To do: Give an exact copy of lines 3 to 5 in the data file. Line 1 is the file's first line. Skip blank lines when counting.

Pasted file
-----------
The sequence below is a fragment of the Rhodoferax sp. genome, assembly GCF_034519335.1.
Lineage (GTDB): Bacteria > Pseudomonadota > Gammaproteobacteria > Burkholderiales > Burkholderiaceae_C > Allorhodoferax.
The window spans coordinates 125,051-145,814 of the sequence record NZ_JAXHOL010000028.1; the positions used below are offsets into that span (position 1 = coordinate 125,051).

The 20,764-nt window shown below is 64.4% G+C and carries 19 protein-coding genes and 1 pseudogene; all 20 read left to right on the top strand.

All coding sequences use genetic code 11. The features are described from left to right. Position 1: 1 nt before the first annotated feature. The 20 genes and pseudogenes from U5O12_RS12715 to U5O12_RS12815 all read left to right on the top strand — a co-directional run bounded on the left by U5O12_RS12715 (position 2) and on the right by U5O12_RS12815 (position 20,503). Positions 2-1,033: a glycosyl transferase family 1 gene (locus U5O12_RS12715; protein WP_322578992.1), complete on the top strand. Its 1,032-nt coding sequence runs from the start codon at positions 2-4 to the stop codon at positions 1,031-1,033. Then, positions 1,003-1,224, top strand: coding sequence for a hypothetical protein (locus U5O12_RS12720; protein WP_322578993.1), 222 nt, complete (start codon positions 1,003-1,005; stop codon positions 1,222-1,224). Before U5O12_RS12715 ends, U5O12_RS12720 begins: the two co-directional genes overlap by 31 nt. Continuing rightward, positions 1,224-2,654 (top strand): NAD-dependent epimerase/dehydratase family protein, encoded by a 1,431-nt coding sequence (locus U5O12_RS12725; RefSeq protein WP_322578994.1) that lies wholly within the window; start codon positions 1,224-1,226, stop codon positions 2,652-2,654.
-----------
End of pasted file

The window spans coordinates 125,051-145,814 of the sequence record NZ_JAXHOL010000028.1; the positions used below are offsets into that span (position 1 = coordinate 125,051).

The 20,764-nt window shown below is 64.4% G+C and carries 19 protein-coding genes and 1 pseudogene; all 20 read left to right on the top strand.

All coding sequences use genetic code 11. The features are described from left to right. Position 1: 1 nt before the first annotated feature. The 20 genes and pseudogenes from U5O12_RS12715 to U5O12_RS12815 all read left to right on the top strand — a co-directional run bounded on the left by U5O12_RS12715 (position 2) and on the right by U5O12_RS12815 (position 20,503). Positions 2-1,033: a glycosyl transferase family 1 gene (locus U5O12_RS12715; protein WP_322578992.1), complete on the top strand. Its 1,032-nt coding sequence runs from the start codon at positions 2-4 to the stop codon at positions 1,031-1,033. Then, positions 1,003-1,224, top strand: coding sequence for a hypothetical protein (locus U5O12_RS12720; protein WP_322578993.1), 222 nt, complete (start codon positions 1,003-1,005; stop codon positions 1,222-1,224). Before U5O12_RS12715 ends, U5O12_RS12720 begins: the two co-directional genes overlap by 31 nt. Continuing rightward, positions 1,224-2,654 (top strand): NAD-dependent epimerase/dehydratase family protein, encoded by a 1,431-nt coding sequence (locus U5O12_RS12725; RefSeq protein WP_322578994.1) that lies wholly within the window; start codon positions 1,224-1,226, stop codon positions 2,652-2,654.